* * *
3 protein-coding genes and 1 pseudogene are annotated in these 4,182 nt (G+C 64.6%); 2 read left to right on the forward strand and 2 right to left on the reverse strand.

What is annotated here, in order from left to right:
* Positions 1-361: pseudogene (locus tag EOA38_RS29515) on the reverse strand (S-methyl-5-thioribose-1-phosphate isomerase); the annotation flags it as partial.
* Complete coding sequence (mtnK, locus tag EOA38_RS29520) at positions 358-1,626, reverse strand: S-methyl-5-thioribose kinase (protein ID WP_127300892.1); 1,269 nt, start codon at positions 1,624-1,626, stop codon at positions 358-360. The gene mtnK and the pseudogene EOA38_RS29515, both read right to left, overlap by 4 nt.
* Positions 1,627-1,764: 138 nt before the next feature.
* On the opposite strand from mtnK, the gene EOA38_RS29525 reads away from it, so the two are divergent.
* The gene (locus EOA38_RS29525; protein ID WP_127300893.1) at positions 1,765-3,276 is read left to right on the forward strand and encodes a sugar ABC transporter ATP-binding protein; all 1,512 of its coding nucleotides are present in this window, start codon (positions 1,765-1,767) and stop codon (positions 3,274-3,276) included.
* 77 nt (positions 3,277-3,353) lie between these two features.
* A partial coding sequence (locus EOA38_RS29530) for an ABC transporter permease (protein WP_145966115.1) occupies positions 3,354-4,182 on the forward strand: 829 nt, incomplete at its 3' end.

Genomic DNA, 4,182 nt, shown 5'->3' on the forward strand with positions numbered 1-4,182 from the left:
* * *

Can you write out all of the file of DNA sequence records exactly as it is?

3 protein-coding genes and 1 pseudogene are annotated in these 4,182 nt (G+C 64.6%); 2 read left to right on the forward strand and 2 right to left on the reverse strand.

What is annotated here, in order from left to right:
* Positions 1-361: pseudogene (locus tag EOA38_RS29515) on the reverse strand (S-methyl-5-thioribose-1-phosphate isomerase); the annotation flags it as partial.
* Complete coding sequence (mtnK, locus tag EOA38_RS29520) at positions 358-1,626, reverse strand: S-methyl-5-thioribose kinase (protein ID WP_127300892.1); 1,269 nt, start codon at positions 1,624-1,626, stop codon at positions 358-360. The gene mtnK and the pseudogene EOA38_RS29515, both read right to left, overlap by 4 nt.
* Positions 1,627-1,764: 138 nt before the next feature.
* On the opposite strand from mtnK, the gene EOA38_RS29525 reads away from it, so the two are divergent.
* The gene (locus EOA38_RS29525; protein ID WP_127300893.1) at positions 1,765-3,276 is read left to right on the forward strand and encodes a sugar ABC transporter ATP-binding protein; all 1,512 of its coding nucleotides are present in this window, start codon (positions 1,765-1,767) and stop codon (positions 3,274-3,276) included.
* 77 nt (positions 3,277-3,353) lie between these two features.
* A partial coding sequence (locus EOA38_RS29530) for an ABC transporter permease (protein WP_145966115.1) occupies positions 3,354-4,182 on the forward strand: 829 nt, incomplete at its 3' end.

Genomic DNA, 4,182 nt, shown 5'->3' on the forward strand with positions numbered 1-4,182 from the left: